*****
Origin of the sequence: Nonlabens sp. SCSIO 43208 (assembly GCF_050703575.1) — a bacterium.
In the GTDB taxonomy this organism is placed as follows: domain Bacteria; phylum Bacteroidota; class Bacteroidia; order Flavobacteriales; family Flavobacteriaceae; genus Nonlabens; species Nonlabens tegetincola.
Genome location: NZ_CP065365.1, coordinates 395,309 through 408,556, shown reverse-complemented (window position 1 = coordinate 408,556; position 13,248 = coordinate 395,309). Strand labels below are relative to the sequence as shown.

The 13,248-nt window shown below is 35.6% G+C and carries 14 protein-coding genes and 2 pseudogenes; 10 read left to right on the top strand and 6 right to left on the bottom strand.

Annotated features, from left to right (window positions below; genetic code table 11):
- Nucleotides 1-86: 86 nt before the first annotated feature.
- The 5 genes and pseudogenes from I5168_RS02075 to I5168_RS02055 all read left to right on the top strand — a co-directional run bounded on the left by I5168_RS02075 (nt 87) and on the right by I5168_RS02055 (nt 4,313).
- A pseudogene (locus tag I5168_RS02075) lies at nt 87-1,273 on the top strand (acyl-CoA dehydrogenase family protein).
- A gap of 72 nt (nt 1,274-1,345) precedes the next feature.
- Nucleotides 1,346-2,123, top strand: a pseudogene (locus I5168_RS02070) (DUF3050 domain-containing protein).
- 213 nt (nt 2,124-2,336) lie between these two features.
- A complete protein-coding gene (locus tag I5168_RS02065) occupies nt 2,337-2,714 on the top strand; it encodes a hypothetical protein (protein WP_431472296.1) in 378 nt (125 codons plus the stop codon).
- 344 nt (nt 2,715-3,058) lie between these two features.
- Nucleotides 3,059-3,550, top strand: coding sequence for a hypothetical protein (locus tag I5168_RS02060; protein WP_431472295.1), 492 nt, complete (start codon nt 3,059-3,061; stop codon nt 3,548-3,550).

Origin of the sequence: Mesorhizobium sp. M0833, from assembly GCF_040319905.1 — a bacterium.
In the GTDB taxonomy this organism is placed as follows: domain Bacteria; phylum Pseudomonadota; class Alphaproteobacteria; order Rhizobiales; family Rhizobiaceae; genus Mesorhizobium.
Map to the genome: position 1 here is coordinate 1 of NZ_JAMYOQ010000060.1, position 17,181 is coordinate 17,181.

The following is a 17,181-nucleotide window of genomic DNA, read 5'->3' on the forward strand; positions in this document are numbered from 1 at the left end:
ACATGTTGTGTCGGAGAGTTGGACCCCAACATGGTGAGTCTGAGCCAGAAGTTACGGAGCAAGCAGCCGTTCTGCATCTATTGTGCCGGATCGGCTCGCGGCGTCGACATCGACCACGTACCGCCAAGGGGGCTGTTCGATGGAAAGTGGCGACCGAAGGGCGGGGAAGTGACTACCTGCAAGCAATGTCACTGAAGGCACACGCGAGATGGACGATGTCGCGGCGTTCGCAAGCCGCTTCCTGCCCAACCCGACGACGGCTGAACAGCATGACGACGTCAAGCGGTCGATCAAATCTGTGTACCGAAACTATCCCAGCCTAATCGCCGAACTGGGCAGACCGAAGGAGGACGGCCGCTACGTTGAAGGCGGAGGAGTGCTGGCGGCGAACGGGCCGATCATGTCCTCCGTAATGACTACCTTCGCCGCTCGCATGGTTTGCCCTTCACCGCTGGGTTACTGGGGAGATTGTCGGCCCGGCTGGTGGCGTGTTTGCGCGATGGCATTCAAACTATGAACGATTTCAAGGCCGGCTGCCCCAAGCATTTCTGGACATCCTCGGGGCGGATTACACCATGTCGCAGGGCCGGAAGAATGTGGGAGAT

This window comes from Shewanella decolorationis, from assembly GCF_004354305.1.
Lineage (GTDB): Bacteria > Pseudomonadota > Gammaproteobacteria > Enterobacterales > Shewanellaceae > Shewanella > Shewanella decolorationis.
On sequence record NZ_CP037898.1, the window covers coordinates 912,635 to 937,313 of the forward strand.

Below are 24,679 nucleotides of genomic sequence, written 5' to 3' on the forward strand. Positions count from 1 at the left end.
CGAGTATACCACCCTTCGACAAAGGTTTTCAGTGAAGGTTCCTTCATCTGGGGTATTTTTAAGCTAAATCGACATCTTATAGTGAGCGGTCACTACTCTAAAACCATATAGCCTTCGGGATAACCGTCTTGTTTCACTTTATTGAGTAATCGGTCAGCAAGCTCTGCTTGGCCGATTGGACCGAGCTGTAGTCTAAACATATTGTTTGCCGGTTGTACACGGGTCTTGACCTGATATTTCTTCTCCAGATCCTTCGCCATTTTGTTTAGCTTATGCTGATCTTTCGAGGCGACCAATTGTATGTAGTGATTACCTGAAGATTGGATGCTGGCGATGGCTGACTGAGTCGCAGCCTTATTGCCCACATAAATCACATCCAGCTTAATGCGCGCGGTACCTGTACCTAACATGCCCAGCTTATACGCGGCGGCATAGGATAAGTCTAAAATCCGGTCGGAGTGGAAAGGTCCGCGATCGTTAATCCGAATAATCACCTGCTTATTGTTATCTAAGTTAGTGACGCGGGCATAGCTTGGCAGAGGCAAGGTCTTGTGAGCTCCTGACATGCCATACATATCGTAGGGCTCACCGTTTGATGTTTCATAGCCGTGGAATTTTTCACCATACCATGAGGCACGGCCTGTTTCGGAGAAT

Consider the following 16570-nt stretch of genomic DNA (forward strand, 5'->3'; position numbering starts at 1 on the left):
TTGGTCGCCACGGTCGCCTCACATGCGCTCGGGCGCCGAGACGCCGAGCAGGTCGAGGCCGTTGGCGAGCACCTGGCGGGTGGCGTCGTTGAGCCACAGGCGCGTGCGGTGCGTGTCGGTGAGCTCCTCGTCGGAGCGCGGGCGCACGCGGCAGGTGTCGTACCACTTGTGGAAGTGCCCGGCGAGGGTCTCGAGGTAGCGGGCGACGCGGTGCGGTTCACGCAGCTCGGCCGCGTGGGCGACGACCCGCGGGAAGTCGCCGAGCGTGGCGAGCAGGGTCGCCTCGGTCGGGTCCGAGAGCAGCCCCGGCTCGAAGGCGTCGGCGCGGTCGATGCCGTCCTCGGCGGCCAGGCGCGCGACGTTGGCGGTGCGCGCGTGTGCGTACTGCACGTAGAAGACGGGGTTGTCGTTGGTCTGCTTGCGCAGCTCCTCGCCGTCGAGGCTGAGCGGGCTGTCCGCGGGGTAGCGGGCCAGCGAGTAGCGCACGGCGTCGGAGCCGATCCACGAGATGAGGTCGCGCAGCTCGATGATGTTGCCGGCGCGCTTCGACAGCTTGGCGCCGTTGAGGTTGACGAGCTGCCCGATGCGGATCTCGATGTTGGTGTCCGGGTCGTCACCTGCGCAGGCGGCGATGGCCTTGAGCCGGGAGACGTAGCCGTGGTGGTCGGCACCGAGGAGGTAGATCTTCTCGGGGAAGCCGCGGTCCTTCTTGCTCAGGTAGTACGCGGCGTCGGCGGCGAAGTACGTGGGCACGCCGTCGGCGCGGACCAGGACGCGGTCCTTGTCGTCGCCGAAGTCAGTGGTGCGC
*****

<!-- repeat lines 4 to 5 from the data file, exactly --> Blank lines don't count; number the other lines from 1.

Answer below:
The 13,248-nt window shown below is 35.6% G+C and carries 14 protein-coding genes and 2 pseudogenes; 10 read left to right on the top strand and 6 right to left on the bottom strand.

Annotated features, from left to right (window positions below; genetic code table 11):